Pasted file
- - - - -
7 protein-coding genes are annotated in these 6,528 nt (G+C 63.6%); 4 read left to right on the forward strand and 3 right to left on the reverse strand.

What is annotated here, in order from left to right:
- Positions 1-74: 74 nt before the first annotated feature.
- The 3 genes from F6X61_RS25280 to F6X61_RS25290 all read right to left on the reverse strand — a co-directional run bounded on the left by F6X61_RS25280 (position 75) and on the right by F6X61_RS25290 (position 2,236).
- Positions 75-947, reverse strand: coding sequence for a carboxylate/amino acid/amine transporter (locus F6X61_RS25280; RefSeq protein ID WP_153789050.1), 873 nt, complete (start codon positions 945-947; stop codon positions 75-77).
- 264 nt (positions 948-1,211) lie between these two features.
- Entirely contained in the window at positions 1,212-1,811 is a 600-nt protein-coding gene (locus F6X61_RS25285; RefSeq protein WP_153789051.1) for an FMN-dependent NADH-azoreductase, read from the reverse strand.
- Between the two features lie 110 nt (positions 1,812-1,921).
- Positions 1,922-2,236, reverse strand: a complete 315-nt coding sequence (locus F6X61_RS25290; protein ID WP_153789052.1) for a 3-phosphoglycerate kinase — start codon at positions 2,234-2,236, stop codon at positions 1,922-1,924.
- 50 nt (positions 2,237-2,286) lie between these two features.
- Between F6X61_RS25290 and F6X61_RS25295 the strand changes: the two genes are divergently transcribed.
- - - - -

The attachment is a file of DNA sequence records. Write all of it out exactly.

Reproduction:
7 protein-coding genes are annotated in these 6,528 nt (G+C 63.6%); 4 read left to right on the forward strand and 3 right to left on the reverse strand.

What is annotated here, in order from left to right:
- Positions 1-74: 74 nt before the first annotated feature.
- The 3 genes from F6X61_RS25280 to F6X61_RS25290 all read right to left on the reverse strand — a co-directional run bounded on the left by F6X61_RS25280 (position 75) and on the right by F6X61_RS25290 (position 2,236).
- Positions 75-947, reverse strand: coding sequence for a carboxylate/amino acid/amine transporter (locus F6X61_RS25280; RefSeq protein ID WP_153789050.1), 873 nt, complete (start codon positions 945-947; stop codon positions 75-77).
- 264 nt (positions 948-1,211) lie between these two features.
- Entirely contained in the window at positions 1,212-1,811 is a 600-nt protein-coding gene (locus F6X61_RS25285; RefSeq protein WP_153789051.1) for an FMN-dependent NADH-azoreductase, read from the reverse strand.
- Between the two features lie 110 nt (positions 1,812-1,921).
- Positions 1,922-2,236, reverse strand: a complete 315-nt coding sequence (locus F6X61_RS25290; protein ID WP_153789052.1) for a 3-phosphoglycerate kinase — start codon at positions 2,234-2,236, stop codon at positions 1,922-1,924.
- 50 nt (positions 2,237-2,286) lie between these two features.
- Between F6X61_RS25290 and F6X61_RS25295 the strand changes: the two genes are divergently transcribed.